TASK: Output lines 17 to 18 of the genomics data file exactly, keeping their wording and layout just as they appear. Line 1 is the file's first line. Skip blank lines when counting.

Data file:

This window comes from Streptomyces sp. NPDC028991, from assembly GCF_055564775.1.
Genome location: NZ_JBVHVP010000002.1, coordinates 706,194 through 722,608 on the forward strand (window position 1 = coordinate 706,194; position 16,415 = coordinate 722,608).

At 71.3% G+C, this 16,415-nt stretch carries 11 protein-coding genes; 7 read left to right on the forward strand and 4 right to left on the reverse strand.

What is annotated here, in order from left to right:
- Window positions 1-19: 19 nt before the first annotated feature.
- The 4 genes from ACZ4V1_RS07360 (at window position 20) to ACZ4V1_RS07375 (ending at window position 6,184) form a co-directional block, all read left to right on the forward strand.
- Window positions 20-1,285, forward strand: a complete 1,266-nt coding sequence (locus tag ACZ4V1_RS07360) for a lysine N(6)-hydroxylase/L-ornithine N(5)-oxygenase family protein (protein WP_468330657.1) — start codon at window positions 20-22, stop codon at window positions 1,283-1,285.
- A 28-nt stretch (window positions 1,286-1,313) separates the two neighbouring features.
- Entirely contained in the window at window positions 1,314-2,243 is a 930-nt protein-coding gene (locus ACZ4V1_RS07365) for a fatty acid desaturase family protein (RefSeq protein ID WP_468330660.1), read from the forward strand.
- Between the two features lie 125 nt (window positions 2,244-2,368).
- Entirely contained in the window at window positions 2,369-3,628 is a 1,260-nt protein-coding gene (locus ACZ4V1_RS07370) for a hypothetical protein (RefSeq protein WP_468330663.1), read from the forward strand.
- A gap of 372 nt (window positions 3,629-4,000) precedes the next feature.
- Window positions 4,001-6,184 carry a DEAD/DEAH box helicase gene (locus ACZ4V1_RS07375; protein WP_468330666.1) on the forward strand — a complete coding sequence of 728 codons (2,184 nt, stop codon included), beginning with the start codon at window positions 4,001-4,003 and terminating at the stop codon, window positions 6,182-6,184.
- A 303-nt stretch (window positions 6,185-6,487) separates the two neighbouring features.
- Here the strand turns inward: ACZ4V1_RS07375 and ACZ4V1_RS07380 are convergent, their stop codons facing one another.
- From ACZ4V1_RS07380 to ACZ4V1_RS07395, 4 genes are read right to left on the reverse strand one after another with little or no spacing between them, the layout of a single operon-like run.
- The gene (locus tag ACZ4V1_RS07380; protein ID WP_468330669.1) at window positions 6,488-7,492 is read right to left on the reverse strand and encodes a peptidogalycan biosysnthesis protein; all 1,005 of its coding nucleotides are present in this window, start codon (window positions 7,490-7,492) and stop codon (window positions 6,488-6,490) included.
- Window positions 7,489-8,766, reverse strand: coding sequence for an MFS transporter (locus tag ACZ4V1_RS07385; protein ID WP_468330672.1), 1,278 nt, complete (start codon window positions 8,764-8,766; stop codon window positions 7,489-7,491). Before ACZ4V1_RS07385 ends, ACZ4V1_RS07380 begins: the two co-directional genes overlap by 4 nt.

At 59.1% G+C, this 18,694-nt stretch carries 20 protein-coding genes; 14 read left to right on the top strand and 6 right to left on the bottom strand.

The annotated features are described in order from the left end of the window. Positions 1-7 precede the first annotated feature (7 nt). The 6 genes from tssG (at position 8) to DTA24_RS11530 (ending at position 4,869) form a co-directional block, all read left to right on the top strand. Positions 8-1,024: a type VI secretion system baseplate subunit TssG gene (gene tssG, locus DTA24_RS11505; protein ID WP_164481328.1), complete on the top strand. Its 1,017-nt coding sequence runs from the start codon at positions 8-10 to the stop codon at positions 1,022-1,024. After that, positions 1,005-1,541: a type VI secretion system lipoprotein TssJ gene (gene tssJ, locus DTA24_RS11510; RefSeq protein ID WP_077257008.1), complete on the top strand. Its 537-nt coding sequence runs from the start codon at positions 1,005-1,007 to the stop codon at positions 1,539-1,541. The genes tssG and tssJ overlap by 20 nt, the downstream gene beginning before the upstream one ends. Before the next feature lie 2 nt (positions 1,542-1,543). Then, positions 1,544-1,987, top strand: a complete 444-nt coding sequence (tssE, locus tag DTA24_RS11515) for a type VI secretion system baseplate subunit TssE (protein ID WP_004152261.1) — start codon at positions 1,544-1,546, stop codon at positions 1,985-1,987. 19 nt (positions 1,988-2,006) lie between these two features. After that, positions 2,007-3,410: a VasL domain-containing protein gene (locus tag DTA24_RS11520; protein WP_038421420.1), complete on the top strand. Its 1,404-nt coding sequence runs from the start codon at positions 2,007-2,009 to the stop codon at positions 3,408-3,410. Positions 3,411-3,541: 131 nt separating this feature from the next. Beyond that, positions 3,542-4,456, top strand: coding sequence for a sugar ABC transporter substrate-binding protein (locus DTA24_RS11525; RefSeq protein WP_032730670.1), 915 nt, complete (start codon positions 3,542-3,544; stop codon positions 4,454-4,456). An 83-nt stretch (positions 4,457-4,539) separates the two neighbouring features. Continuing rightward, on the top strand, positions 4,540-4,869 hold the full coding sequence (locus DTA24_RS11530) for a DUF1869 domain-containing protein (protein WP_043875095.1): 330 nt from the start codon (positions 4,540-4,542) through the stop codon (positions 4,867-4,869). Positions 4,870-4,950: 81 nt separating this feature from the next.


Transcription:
- The gene (locus tag ACZ4V1_RS07380; protein ID WP_468330669.1) at window positions 6,488-7,492 is read right to left on the reverse strand and encodes a peptidogalycan biosysnthesis protein; all 1,005 of its coding nucleotides are present in this window, start codon (window positions 7,490-7,492) and stop codon (window positions 6,488-6,490) included.
- Window positions 7,489-8,766, reverse strand: coding sequence for an MFS transporter (locus tag ACZ4V1_RS07385; protein ID WP_468330672.1), 1,278 nt, complete (start codon window positions 8,764-8,766; stop codon window positions 7,489-7,491). Before ACZ4V1_RS07385 ends, ACZ4V1_RS07380 begins: the two co-directional genes overlap by 4 nt.